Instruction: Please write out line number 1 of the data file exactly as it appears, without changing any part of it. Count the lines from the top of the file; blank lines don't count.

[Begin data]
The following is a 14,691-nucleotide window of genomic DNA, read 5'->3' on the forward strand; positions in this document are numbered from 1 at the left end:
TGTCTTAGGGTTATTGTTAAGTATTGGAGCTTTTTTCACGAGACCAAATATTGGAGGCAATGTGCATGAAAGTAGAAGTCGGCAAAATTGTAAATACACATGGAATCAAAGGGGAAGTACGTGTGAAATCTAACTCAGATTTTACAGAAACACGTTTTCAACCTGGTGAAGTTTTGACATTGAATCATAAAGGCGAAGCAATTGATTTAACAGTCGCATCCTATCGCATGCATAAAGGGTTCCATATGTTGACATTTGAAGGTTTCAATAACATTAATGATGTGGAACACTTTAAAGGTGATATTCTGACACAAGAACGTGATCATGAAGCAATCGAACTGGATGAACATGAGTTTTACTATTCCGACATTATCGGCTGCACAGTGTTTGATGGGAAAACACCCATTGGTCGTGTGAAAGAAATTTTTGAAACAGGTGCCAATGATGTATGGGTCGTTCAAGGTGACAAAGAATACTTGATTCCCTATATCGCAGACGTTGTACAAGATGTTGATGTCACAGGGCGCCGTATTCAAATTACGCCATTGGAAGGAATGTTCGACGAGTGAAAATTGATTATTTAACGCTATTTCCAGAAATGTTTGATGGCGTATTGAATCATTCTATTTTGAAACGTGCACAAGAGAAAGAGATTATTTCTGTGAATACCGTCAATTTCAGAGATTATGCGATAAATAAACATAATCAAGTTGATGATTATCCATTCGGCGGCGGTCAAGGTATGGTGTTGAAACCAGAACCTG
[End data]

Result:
The following is a 14,691-nucleotide window of genomic DNA, read 5'->3' on the forward strand; positions in this document are numbered from 1 at the left end: